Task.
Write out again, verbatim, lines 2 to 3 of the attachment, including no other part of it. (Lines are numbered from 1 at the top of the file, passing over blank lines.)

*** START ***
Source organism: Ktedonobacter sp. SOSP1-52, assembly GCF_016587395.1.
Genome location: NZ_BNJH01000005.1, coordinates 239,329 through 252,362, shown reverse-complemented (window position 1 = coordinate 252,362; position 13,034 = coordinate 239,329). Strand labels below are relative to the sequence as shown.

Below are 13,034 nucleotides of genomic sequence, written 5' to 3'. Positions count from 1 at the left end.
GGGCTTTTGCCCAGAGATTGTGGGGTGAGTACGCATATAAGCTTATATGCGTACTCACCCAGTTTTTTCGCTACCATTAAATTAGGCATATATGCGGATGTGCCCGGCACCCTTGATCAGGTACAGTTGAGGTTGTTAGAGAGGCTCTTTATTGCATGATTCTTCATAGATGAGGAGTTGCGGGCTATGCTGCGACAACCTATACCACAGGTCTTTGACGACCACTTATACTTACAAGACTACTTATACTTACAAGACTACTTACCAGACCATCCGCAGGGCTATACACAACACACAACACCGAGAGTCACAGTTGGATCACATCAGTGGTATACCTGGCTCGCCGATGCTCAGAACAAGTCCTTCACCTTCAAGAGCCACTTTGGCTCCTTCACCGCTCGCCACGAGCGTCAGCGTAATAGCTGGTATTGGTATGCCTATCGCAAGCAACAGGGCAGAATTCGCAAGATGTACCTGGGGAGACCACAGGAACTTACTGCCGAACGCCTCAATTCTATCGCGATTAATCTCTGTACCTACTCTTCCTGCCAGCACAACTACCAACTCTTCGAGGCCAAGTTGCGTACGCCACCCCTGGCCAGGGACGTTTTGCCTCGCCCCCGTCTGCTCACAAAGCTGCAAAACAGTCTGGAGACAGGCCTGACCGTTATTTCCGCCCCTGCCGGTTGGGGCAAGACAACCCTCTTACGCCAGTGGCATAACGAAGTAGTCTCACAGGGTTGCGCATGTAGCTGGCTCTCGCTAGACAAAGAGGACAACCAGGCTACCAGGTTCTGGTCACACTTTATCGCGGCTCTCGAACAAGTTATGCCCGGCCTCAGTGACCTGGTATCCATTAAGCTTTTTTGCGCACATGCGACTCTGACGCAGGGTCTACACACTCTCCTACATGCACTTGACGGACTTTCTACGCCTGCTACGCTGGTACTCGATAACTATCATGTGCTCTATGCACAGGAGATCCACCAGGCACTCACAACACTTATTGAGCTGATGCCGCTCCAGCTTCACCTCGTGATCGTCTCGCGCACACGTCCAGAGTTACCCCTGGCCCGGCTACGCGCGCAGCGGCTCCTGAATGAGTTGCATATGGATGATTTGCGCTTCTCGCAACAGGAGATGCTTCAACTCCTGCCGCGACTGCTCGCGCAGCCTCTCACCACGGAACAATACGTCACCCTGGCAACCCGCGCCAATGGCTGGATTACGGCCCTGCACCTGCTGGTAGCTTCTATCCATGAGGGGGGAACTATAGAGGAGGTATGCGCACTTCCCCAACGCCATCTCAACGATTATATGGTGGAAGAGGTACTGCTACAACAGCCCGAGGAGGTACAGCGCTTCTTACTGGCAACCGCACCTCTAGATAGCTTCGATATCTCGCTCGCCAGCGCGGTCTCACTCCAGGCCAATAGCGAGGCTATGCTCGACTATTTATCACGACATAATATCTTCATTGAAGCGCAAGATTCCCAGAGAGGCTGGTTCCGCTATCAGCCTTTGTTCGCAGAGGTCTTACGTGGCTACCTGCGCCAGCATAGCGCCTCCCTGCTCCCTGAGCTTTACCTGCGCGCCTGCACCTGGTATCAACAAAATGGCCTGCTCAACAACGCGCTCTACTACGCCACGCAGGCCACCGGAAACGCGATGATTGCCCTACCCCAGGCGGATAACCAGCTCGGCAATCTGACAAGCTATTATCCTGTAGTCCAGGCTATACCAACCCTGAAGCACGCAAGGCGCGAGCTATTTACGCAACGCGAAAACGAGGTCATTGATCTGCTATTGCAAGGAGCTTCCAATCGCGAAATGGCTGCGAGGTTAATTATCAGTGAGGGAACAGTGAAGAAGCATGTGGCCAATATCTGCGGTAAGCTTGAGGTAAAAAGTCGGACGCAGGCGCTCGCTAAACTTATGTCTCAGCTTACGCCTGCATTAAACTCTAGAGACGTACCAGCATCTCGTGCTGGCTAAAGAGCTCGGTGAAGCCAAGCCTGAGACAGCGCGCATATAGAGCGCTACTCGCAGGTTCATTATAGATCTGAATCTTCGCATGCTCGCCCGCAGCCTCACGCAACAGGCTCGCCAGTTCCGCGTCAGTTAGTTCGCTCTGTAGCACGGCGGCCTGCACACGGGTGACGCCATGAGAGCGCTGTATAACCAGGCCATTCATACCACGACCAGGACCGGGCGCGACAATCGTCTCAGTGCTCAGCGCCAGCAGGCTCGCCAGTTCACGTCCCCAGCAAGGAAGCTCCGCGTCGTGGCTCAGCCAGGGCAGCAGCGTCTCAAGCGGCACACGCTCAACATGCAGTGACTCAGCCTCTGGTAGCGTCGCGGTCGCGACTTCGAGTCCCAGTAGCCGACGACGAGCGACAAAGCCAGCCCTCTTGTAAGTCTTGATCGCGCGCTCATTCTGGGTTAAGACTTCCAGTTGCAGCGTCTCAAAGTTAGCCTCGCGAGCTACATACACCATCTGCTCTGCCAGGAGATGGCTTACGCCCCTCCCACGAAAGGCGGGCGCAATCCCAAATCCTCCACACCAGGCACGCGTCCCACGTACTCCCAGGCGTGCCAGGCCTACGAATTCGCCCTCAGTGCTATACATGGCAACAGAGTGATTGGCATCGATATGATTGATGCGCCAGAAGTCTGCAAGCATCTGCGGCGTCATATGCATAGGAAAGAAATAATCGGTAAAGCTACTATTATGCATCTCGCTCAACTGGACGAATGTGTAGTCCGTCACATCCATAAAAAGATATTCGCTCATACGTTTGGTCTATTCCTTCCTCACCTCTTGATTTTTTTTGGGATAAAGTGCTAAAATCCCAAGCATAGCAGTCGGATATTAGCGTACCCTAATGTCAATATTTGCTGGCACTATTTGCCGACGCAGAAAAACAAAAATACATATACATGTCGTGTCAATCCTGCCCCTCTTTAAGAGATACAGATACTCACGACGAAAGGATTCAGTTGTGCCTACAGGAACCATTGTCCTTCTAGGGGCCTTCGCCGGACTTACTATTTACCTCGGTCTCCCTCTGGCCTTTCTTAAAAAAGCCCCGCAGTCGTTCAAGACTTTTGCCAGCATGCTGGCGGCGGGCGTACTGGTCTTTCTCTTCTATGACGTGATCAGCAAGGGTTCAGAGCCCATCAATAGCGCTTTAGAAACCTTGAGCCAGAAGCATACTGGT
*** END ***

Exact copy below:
Genome location: NZ_BNJH01000005.1, coordinates 239,329 through 252,362, shown reverse-complemented (window position 1 = coordinate 252,362; position 13,034 = coordinate 239,329). Strand labels below are relative to the sequence as shown.

Below are 13,034 nucleotides of genomic sequence, written 5' to 3'. Positions count from 1 at the left end.